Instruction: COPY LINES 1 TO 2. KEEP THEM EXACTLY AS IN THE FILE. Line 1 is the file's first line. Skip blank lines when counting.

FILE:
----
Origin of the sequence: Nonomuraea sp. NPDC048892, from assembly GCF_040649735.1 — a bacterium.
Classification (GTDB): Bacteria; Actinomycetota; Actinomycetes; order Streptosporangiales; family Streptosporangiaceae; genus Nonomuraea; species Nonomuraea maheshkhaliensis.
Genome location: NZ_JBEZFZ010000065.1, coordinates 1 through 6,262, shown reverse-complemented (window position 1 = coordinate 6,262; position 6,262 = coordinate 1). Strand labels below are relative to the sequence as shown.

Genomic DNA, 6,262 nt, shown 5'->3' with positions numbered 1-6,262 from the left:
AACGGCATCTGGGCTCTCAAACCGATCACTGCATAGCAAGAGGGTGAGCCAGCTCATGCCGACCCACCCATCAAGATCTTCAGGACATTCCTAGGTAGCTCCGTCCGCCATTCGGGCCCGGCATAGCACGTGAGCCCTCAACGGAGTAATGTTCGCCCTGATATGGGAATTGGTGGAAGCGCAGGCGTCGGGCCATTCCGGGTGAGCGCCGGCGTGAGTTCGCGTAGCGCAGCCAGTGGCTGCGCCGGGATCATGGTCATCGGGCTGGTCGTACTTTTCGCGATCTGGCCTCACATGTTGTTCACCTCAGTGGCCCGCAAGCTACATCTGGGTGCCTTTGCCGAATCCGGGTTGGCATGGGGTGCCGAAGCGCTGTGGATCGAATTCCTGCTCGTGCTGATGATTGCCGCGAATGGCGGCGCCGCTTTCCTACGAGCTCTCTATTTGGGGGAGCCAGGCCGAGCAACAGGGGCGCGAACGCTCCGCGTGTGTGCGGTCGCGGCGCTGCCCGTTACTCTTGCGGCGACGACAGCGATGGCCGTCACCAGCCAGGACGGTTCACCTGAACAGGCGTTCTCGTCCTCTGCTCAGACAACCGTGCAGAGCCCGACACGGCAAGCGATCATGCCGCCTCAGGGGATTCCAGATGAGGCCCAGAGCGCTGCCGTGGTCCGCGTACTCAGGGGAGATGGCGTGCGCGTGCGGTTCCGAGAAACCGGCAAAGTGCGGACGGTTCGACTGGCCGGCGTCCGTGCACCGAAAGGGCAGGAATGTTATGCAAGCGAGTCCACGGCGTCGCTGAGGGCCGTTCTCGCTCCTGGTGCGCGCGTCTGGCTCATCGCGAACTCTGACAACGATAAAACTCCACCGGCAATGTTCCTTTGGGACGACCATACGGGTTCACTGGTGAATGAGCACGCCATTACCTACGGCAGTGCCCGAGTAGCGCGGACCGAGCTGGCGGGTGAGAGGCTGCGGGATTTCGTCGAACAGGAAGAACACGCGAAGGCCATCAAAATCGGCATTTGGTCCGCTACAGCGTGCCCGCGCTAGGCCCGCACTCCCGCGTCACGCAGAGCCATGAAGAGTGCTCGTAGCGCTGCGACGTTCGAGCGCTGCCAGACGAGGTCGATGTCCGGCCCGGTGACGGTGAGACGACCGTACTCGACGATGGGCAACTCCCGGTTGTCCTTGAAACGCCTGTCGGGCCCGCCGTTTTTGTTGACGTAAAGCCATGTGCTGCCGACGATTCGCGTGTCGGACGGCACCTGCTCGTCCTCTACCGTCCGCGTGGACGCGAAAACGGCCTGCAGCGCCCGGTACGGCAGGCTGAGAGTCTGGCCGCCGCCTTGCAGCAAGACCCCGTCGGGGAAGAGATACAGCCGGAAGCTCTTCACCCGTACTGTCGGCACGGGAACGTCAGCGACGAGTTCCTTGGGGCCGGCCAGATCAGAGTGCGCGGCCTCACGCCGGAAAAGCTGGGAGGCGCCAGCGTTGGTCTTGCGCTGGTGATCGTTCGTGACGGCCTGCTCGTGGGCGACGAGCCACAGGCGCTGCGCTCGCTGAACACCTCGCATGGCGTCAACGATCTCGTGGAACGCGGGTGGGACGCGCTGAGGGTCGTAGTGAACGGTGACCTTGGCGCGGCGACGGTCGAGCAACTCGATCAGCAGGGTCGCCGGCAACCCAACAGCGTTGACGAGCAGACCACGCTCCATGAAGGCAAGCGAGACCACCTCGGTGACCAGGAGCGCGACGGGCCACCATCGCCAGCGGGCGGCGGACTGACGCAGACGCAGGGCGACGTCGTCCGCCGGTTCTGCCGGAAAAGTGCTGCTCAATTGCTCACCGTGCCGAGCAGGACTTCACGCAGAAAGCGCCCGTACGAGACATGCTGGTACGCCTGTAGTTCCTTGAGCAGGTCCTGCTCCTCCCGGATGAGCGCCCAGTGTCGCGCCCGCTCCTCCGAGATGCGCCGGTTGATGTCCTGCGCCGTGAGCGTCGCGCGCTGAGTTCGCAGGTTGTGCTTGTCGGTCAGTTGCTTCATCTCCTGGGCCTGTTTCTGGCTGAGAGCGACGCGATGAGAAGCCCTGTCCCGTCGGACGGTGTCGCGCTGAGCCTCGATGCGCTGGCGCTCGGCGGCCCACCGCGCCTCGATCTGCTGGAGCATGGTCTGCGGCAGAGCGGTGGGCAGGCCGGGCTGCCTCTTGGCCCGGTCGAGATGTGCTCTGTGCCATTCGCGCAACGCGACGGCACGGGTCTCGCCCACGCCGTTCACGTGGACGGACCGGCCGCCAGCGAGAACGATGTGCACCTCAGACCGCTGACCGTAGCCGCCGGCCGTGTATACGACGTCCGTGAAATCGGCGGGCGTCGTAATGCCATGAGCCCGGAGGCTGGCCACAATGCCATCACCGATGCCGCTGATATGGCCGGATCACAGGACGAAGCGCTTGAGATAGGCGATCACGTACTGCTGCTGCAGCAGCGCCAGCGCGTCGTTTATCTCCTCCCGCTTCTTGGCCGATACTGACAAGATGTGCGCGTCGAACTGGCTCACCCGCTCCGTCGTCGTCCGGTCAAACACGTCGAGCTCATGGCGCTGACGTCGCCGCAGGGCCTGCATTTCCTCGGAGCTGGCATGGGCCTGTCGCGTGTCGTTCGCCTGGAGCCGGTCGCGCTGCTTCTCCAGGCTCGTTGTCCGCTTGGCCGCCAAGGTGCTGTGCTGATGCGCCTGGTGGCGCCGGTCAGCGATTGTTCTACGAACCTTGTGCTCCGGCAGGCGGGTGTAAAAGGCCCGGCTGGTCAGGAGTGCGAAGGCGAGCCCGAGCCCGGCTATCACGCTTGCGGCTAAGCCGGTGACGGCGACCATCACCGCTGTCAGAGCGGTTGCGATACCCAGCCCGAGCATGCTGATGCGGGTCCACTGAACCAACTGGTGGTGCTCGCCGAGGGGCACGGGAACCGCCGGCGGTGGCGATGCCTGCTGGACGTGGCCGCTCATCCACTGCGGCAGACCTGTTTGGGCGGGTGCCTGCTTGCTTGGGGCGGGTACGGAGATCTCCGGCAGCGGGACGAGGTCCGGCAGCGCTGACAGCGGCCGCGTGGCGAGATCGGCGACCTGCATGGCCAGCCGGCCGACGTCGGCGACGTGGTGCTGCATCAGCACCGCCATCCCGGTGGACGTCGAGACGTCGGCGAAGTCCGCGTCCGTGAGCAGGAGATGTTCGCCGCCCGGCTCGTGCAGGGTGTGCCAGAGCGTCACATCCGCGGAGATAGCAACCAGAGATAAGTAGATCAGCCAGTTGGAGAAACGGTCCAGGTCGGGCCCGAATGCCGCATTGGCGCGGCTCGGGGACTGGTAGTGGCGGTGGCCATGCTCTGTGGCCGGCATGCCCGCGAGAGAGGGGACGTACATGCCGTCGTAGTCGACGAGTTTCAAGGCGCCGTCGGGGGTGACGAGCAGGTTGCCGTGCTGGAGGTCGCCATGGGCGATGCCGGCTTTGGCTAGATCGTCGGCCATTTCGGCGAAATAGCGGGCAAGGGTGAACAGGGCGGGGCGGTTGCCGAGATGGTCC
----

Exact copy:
Origin of the sequence: Nonomuraea sp. NPDC048892, from assembly GCF_040649735.1 — a bacterium.
Classification (GTDB): Bacteria; Actinomycetota; Actinomycetes; order Streptosporangiales; family Streptosporangiaceae; genus Nonomuraea; species Nonomuraea maheshkhaliensis.